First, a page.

Optimism. The widely used Life Orientation Test (LOT; Scheier,
Carver, & Bridges, 1994) is an eight-item scale for assessing dispositional
optimism. Scheier et al. reported a coefficient alpha of .82 and testretest
stabilities ranging from .56 to .79 across four time periods.
Hope. The Adult Trait Hope Scale (Snyder, et al., 1991) is an eight-
item measure that assesses two dimensions of hope: agency and pathways.
The hope scale possesses favorable psychometric properties and predicts
several measures of performance, health, and adjustment (Snyder, 2000).
Positive and negative affect. The Positive and Negative Affect Scales
(PANAS; Watson, Clark, & Tellegen, 1988) measure general tendencies to
experience positive (e.g., pride) and negative (e.g., guilt) affect. Partici-
pants used a 5-point Likert-type scale ranging from 1 (very slightly or not
at all)to5(extremely) to indicate how well each of 20 adjectives described
how [they] generally feel.Coefficient alphas of the positive and negative
scales range in the middle to upper .80s (Watson et al., 1988).
Psychological symptoms. We measured anxiety and depressive symp-
toms with the Anxiety and Depression scales of the Brief Symptom
Inventory (Derogatis & Spencer, 1982). Participants rate the items on these
subscales with a 5-point scale ranging from 1 (not at all)to5(extremely).
Items in the Anxiety scale describe symptoms characteristic of high levels
of manifest anxiety and the cognitive and somatic correlates of anxiety.
The Depression scale consists of items that characterize clinical depression
including negative moods, low motivation, and social isolation. Derogatis
and Spencer (1982) reported coefficient alphas of .81 for the Anxiety scale
and .85 for the Depression scale.
Measures of Prosociality
Dispositional empathy. The disposition toward empathy was measured
with the Empathic Concern and Perspective-Taking subscales of the Inter-
personal Reactivity Index (Davis & Oathout, 1987). These subscales have
adequate internal consistency (
.73 and .71, respectively, Davis &
Oathout, 1987), and are frequently used to measure empathic disposition.
Social desirability. Social desirability was assessed with the Balanced
Inventory of Desirable Responding (BIDR; Paulhus, 1998). This 40-item
inventory assesses two self-favoring defensive tendencies: self-deceptive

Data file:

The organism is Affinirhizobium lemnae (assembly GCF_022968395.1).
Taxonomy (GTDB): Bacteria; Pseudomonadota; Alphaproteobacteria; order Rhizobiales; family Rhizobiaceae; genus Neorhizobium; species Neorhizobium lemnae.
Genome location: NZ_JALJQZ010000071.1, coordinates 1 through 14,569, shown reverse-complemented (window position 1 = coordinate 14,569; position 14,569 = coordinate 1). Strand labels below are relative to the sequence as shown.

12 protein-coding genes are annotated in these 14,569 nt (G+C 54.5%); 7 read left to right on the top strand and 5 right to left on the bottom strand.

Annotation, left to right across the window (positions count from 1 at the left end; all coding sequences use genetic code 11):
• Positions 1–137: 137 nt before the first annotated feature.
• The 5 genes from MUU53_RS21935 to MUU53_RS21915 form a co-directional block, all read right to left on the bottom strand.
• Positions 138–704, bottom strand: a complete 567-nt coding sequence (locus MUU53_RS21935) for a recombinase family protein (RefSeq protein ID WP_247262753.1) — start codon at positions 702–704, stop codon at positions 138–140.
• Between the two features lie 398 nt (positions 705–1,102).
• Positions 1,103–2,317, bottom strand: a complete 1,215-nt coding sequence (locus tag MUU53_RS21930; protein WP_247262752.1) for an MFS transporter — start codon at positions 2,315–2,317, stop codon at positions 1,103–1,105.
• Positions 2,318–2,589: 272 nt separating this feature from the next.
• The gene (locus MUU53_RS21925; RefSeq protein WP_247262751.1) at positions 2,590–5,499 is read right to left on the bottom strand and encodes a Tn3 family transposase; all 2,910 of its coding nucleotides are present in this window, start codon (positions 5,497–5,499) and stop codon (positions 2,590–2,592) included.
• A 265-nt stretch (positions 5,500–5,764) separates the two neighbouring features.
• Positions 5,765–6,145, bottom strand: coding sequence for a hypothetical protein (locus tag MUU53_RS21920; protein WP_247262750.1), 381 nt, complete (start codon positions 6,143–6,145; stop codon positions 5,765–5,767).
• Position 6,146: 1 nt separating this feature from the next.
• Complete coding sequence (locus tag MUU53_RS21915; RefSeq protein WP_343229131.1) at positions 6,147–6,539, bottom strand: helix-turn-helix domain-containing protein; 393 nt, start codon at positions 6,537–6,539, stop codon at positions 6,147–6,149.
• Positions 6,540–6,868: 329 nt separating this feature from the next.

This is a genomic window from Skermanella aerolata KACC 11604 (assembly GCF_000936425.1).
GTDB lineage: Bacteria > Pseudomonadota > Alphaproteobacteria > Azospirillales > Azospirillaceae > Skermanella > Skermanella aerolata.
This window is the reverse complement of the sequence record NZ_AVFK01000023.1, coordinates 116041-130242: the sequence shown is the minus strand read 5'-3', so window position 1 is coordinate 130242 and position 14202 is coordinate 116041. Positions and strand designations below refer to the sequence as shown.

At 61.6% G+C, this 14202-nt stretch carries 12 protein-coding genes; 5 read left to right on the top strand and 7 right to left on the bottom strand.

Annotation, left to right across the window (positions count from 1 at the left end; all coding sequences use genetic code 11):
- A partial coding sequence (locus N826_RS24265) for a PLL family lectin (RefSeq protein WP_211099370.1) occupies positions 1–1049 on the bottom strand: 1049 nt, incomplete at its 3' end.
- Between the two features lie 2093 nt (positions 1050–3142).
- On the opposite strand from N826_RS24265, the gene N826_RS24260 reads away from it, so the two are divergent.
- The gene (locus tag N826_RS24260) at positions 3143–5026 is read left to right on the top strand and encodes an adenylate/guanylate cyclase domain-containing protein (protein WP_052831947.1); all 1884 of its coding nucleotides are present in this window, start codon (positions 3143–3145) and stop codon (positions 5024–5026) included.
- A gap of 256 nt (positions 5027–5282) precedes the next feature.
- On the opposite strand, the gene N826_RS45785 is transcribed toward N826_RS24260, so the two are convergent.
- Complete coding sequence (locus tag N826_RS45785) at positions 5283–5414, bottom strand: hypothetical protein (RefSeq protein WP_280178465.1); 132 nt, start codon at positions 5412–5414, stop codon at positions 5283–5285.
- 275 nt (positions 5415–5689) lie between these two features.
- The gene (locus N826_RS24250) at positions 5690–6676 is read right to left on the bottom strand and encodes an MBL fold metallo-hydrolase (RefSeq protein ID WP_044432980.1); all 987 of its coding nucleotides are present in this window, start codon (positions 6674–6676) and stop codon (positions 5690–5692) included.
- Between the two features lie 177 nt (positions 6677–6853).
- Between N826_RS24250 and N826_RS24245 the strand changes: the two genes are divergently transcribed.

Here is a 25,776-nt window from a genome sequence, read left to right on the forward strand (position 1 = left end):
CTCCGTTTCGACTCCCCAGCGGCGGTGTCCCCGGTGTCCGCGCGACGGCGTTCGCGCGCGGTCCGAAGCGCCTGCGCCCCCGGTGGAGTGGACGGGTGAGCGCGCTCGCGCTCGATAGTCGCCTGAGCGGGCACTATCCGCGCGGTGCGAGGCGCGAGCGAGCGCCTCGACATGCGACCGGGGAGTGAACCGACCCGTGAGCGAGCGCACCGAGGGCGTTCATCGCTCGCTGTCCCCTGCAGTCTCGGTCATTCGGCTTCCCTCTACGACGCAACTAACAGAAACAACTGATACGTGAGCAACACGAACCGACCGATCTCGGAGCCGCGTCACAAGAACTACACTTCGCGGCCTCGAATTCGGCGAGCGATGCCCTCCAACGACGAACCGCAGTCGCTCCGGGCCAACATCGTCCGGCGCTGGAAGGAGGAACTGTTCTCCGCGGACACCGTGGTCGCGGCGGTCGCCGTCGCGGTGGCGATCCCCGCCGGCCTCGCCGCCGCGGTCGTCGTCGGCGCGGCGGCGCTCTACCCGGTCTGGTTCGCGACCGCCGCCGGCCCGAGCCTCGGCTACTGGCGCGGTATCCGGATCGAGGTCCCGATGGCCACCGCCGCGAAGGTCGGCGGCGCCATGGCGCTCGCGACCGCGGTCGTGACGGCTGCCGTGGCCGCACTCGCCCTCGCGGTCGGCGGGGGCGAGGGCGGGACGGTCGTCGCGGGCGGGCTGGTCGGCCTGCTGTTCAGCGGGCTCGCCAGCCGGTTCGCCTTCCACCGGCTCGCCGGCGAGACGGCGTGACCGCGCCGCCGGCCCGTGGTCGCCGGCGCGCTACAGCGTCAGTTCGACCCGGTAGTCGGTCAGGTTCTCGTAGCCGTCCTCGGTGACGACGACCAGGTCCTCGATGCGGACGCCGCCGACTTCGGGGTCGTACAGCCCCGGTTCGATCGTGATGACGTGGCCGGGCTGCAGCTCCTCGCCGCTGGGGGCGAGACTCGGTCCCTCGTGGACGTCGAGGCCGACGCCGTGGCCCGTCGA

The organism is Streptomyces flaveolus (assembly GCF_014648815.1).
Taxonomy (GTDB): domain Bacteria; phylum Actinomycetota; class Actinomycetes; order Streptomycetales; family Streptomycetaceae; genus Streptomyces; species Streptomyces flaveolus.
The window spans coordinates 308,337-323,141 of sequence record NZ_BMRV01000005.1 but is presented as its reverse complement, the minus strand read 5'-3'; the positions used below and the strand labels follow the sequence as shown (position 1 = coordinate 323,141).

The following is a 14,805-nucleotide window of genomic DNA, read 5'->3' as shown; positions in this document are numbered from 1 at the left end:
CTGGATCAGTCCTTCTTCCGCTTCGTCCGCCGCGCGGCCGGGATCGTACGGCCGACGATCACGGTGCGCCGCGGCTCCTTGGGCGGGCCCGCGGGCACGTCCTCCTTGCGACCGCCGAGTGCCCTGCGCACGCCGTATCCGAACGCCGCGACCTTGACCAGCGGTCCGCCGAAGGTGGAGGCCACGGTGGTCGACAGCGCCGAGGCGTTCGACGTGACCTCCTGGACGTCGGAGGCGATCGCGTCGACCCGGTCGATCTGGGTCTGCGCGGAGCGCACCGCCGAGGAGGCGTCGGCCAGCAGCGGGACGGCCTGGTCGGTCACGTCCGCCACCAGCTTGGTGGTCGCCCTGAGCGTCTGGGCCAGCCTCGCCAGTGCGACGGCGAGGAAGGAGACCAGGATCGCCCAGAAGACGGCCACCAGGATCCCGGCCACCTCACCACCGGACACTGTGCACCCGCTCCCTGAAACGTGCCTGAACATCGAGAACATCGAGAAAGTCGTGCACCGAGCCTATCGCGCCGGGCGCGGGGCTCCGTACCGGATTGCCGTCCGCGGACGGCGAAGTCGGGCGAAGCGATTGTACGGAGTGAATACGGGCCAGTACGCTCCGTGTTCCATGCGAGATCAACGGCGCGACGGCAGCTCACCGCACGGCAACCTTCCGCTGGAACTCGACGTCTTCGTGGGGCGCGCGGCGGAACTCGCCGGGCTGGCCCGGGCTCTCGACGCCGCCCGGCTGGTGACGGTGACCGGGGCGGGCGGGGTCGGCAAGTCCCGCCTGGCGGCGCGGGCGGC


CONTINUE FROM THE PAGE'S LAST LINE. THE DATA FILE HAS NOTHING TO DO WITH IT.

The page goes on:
enhancement (SDE) and impression management (IM). Coefficient alphas
range from .67 to .77 for SDE and .77 to .85 for IM (Paulhus, 1998).
Measures of Spirituality and Religiousness
Spiritual transcendence. The Spiritual Transcendence Scale (STS;
Piedmont, 1999) is a 24-item scale consisting of subscales for assessing
three dimensions of spirituality: Prayer fulfillment (e.g., The desires of my
body do not keep me from my prayers or meditations), universality (I
believe there is a larger meaning to life), and connectedness (Iam
concerned about those who will come after me in life). Coefficient alphas
for these subscales range from .65 to .85. Subscale scores are moderately
correlated with conventional indexes of religiousness and are relatively
independent of the Big Five (Piedmont, 1999). In the present study, we
used the total scale score as a measure of spirituality.
Self-transcendence. Fifteen items from the self-transcendence subscale
of the Character and Temperament Inventory (Cloninger, Svrakic, &
Przybeck, 1993) were used to assess three aspects of spirituality: self-
forgetful versus self-conscious experience, transpersonal identification ver-
sus self-isolation, and spiritual acceptance versus rational materialism.
Kirk, Eaves, and Martin (1999) developed a 15-item measure (sample item
is I have had personal experiences in which I felt in contact with a divine
and wonderful spiritual power) from the full-length 33-item subscale.
Cloninger et al. reported alphas in the low .70s for the 33-item version.
Internal consistency of the 15-item version in the present study was
alpha .86. Items were endorsed on a 4-point Likert-type scale ranging
from 1 (agree)to4(disagree).
Other religious variables. Participants also completed several other
items related to religiousness, including items assessing the importance of
religion (How important is religion in your life?), the frequency with
which they attend religious activities (On average, how often do you
attend religious services?), the number of religious friends they have
(Are your friends involved in religious activities?with none, a few, most,
and all as response options), the amount of time they spent reading
scripture (How often do you read sacred scriptures?) and other religious
literature (How often do you read other religious literature?), the fre-
quency with which they pray (How often do you pray?), the extent to
which they felt they had a personal relationship with God (To what extent
do you have a personal, unique, close relationship with God?), and the
extent to which they experience spiritual union with God (Do you have
experiences where you feel a union with God and gain spiritual truth?).
Measures of the Big Five
The Big Five Inventory (John, Donahue, & Kentle, 1991) consists of 44
brief descriptive phrases that are prototypical markers for five broad
personality dimensions: Agreeableness, Conscientiousness, Extraversion,
Neuroticism, and Openness. Alpha reliabilities and testretest reliabilities
for the five subscales range from .80 to .90 (John & Srivastava, 1999).
Informant Reports
The 238 participants were asked to identify four people (friends, rela-
tives, or romantic partners) who knew them well. Participants asked these
informants to complete an informant rating form that included several
measures. Questionnaires were worded specifically for male and female
targets. Two or more informant reports were returned for 168 individuals.
Of the 639 total informants, 444 (69.5%) were friends or roommates, 54
(8.5%) were boyfriends or girlfriends, 49 (7.7%) were parents, 3 ( 1%)
were spouses, 60 (9.4%) were other family members, and 29 (4.5%) were
people who knew the participants in some other way.